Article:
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EEFlux: A Landsat-based Evapotranspiration mapping tool on the Google Earth Engine

Published by the American Society of Agricultural and Biological Engineers, St. Joseph, Michigan

Citation:  2015 ASABE / IA Irrigation Symposium: Emerging Technologies for Sustainable Irrigation - A Tribute to the Career of Terry Howell, Sr. Conference Proceedings  .(doi:10.13031/irrig.20152143511)
Authors:   Richard G Allen, Charles Morton, Baburao Kamble, Ayse Kilic, Justin Huntington, David Thau, Noel Gorelick, Tyler Erickson, Rebecca Moore, Ricardo Trezza, Ian Ratcliffe, Clarence Robison
Keywords:   Evapotranspiration, Google Earth Engine, Landsat, remote sensing, energy balance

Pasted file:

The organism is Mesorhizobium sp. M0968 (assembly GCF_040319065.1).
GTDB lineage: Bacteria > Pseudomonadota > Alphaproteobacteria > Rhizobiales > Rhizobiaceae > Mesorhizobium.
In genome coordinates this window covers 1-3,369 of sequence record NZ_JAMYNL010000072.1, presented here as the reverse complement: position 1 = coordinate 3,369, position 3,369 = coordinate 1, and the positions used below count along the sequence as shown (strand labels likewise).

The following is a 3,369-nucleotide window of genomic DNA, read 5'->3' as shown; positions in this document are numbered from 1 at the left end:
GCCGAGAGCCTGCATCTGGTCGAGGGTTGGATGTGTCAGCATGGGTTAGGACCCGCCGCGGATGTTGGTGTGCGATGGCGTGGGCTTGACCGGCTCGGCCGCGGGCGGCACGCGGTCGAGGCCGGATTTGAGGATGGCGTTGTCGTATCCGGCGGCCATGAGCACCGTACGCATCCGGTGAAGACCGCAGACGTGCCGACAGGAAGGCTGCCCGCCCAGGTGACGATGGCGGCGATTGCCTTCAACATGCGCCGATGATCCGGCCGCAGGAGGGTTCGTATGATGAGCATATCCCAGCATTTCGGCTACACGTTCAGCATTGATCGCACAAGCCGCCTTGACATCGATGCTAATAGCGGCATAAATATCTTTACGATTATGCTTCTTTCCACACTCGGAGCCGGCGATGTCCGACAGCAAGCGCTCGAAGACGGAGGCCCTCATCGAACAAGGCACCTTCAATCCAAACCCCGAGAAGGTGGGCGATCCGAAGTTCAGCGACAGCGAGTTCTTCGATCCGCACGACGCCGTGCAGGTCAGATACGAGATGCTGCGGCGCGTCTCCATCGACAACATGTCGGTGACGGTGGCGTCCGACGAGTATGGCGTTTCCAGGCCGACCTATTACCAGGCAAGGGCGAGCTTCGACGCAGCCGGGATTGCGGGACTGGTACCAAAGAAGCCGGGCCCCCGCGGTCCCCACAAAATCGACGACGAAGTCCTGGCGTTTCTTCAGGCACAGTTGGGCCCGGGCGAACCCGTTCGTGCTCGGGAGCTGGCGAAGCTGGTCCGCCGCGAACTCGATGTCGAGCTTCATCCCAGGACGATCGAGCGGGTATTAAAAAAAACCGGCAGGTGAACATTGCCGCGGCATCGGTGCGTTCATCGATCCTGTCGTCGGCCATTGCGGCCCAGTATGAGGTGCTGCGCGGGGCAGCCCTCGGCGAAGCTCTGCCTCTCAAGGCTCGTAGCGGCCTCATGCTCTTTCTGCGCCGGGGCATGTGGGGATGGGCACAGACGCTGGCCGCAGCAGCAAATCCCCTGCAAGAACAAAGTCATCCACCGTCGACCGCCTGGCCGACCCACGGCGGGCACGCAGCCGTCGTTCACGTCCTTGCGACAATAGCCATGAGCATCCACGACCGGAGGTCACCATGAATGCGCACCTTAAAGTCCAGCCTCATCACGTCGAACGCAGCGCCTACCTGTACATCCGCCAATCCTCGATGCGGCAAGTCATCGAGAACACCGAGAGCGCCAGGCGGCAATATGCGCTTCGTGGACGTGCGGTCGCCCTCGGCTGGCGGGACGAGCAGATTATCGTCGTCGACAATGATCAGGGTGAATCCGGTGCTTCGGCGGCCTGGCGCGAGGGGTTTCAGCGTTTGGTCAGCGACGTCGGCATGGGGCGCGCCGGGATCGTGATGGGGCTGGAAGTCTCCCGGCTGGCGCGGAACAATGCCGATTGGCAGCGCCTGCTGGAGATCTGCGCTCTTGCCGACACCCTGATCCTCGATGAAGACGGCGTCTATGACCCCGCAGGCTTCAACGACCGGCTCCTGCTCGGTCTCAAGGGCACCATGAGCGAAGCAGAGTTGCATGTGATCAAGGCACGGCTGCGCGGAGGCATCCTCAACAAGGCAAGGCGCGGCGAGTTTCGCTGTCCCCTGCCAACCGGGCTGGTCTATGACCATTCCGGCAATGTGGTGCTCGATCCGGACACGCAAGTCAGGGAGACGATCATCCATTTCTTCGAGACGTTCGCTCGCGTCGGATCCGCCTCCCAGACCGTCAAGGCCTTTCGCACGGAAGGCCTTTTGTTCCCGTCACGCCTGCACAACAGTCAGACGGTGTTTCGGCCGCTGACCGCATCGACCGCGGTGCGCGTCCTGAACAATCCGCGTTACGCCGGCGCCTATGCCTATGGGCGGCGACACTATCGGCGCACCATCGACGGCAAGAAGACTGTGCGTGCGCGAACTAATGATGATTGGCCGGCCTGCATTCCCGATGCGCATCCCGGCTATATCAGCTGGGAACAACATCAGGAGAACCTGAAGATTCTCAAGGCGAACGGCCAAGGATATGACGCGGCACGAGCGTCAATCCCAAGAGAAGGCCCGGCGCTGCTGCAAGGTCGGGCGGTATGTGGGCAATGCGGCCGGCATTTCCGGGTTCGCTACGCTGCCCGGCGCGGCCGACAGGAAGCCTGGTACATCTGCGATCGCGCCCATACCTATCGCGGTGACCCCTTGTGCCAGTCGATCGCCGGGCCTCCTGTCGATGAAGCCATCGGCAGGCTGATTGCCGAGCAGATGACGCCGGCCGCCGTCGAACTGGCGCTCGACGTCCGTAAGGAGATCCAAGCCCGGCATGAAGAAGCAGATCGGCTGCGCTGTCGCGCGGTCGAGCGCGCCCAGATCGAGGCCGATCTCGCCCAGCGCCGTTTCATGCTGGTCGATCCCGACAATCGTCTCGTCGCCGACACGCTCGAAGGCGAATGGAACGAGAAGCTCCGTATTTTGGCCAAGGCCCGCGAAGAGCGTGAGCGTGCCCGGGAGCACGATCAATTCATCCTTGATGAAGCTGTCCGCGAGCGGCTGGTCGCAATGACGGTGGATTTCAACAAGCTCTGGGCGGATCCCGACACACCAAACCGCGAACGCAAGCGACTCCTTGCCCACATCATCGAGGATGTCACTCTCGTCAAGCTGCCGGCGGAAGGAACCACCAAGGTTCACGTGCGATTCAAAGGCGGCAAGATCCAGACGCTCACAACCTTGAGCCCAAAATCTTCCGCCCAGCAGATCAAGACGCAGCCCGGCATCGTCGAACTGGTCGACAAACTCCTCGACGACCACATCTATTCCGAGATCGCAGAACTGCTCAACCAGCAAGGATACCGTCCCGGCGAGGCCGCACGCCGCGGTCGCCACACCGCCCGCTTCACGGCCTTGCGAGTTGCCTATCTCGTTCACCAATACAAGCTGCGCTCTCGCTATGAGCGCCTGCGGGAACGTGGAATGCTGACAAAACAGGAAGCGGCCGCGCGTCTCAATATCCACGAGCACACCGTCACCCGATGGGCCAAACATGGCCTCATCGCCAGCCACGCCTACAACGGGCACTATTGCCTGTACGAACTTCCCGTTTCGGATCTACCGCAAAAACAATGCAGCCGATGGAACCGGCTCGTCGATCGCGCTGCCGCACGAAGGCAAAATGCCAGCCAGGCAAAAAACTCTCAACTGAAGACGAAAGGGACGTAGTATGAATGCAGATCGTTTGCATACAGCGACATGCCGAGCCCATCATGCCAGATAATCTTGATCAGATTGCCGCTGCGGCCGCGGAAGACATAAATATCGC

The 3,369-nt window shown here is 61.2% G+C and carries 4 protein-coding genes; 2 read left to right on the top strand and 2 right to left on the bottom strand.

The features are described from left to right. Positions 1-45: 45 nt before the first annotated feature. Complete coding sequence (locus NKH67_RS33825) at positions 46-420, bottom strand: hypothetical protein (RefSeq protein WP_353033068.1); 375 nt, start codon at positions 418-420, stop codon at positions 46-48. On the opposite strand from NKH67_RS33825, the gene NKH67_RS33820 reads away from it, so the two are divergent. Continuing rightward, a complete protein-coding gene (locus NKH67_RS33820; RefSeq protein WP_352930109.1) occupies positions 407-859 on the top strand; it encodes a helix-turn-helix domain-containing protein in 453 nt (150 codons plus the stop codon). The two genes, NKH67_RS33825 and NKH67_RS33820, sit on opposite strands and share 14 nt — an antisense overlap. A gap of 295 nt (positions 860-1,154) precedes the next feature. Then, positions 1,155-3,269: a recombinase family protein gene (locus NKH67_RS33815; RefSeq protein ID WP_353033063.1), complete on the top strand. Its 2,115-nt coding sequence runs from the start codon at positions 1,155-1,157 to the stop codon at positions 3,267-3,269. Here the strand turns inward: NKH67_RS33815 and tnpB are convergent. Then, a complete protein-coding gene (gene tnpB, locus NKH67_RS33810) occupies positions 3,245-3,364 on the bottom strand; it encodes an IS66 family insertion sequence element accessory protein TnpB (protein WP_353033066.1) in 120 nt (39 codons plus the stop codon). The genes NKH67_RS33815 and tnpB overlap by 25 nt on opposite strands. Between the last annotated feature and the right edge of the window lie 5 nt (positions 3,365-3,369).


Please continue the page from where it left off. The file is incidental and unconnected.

Abstract. “EEFlux” is an acronym for ‘Earth Engine Evapotranspiration Flux.‘ EEFlux is based on the operational surface energy balance model “METRIC” (Mapping ET at high Resolution with Internalized Calibration), and is a Landsat-image-based process. Landsat imagery supports the production of ET maps at resolutions of 30 m, which is the scale of many human-impacted and human-interest activities including agricultural fields, forest clearcuts and vegetation systems along streams. ET over extended time periods provides valuable information regarding impacts of water consumption on Earth resources and on humans. EEFlux uses North American Land Data Assimilation System hourly gridded weather data collection for energy balance calibration and time integration of ET. Reference ET is calculated using the ASCE (2005) Penman-Monteith and GridMET weather data sets. The Statsgo soil data base of the USDA provides soil type information. EEFlux will be freely available to the public and includes a web-based operating console. This work has been supported by Google, Inc. and is possible due to the free Landsat image access afforded by the USGS.

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